Perhaps it was conductor Grant Llewellyn’s attention to style, detail and musicianship, or, it may have been the exceptional level of talent among the musicians. And it could have been the fact the ensemble was in its third week working together. Whatever the reason, the final orchestral concert by the super-talented students of this season’s Sarasota Music Festival Saturday, June 23, at the Opera House was probably one of the finest we’ve heard.
The program opened with a pair of Debussy classics: the enchanted “Prelude to the Afternoon of a Faun” and the colorful “Première Rhapsodie,” two pieces that many a major orchestra would be hard-pressed to play as well as this student ensemble. From the small, sweet sound of the opening flute in the “Prelude,” Llewellyn paced this well-known work with slow precision, drawing a translucent, shimmer of tone from the ensemble.
Charles Neidich, the brilliant clarinetist, gave a color-filled performance of the rhapsody, weaving phrases with such fluidity, we weren’t sure if he had lungs of iron, used circular breathing or simply stole breaths in ways that never disrupted the flow of the line.
Mendelssohn’s G minor Piano Concerto is always fun to hear. Filled with buoyant melodies, hymn-like tunes and somewhat revolutionary writing combining the classicism of Mozart with the romanticism of Schumann and Brahms, it’s always a joy. In the pianistic hands of Robert Levin, with Llewellyn graciously gathering the orchestra for support, this was a jolly, fantastical, bountiful performance. Yes, the opening was somewhat manic Mendelssohn, but Levin never took it faster than he could play it, and the result was spectacular, sometimes bouncing at break-neck speed but always appropriate, elevating and beautiful.
The second half of the evening went to Haydn’s Symphony No. 104, the “London.” For this occasion, Llewellyn chose to have the orchestra stand (except the cellos, of course), something that was not only done in Haydn’s time but a practice found in many contemporary chamber ensembles from Australia to Prague. Haydn fills this work, his final symphony, with diverting, humorous twists, turns and sudden silences that are as important as the sounds. Llewellyn and crew took these dance-like melodies and grand pauses and made them vibrant, perfectly stylistic and marvelously musical.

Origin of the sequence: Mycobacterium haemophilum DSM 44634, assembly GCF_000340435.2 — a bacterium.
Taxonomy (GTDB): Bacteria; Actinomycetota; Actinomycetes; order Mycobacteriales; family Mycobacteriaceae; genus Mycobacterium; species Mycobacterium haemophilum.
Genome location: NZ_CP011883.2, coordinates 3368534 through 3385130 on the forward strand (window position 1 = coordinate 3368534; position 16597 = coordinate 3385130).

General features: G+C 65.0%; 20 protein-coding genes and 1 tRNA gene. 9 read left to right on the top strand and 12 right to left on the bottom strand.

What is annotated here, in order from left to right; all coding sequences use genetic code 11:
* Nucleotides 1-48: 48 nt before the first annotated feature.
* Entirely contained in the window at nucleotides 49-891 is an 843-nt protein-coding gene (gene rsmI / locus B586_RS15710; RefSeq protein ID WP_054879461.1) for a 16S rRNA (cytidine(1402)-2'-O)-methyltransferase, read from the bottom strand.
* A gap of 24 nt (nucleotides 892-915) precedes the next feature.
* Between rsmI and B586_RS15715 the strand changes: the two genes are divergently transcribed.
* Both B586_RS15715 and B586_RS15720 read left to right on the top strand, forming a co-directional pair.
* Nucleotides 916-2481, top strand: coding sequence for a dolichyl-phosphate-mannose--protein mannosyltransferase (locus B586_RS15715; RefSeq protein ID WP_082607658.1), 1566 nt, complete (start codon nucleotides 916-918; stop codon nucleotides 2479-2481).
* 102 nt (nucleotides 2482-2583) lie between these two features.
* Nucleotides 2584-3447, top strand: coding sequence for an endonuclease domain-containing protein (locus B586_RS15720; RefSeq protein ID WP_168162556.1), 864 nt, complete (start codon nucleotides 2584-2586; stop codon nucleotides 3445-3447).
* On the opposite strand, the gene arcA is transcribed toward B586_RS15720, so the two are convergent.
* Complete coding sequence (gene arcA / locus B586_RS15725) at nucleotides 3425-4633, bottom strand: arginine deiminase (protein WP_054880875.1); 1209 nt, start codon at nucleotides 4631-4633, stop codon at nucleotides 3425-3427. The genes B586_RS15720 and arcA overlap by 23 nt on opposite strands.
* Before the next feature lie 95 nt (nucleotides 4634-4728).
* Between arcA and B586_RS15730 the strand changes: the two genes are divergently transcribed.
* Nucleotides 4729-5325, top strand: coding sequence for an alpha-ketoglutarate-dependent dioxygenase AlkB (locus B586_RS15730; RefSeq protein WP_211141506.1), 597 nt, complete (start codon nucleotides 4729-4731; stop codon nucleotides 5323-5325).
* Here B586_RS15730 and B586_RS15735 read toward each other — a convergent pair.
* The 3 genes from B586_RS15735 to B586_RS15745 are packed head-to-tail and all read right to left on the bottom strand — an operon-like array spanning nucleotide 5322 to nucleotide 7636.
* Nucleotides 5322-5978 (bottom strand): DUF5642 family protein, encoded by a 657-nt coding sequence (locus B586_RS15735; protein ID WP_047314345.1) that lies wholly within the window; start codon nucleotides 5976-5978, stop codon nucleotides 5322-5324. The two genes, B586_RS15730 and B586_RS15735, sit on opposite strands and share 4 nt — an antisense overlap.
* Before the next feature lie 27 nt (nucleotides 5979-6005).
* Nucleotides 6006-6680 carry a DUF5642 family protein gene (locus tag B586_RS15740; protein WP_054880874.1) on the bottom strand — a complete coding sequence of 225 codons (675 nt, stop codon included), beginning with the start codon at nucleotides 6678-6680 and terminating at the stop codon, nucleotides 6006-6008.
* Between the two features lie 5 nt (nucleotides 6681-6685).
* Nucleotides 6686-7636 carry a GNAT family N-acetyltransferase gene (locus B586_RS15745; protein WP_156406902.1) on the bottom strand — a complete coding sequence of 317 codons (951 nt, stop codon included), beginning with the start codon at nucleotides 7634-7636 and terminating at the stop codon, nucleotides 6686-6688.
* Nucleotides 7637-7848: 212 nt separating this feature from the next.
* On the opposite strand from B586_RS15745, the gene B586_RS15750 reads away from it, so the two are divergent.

There were also some memorable non-musical moments. We wish you’d seen the curtain call for Levin and Llewellyn after the Mendelssohn, when pianist and conductor, each trying to push the other downstage for a solo bow, wound up leading each other a merry chase around the stage. Hilarious in only the way a music festival of this rank can afford to be. And, how wonderful it was to have two towering clarinet icons such as Charles Neidich and Richard Stoltzman playing and teaching in the same festival!
This was one of the best yet. Wouldn’t it be great to be able to come back 25 or 30 years from now to see who, among this season’s students, is up there as the future’s musical icons?
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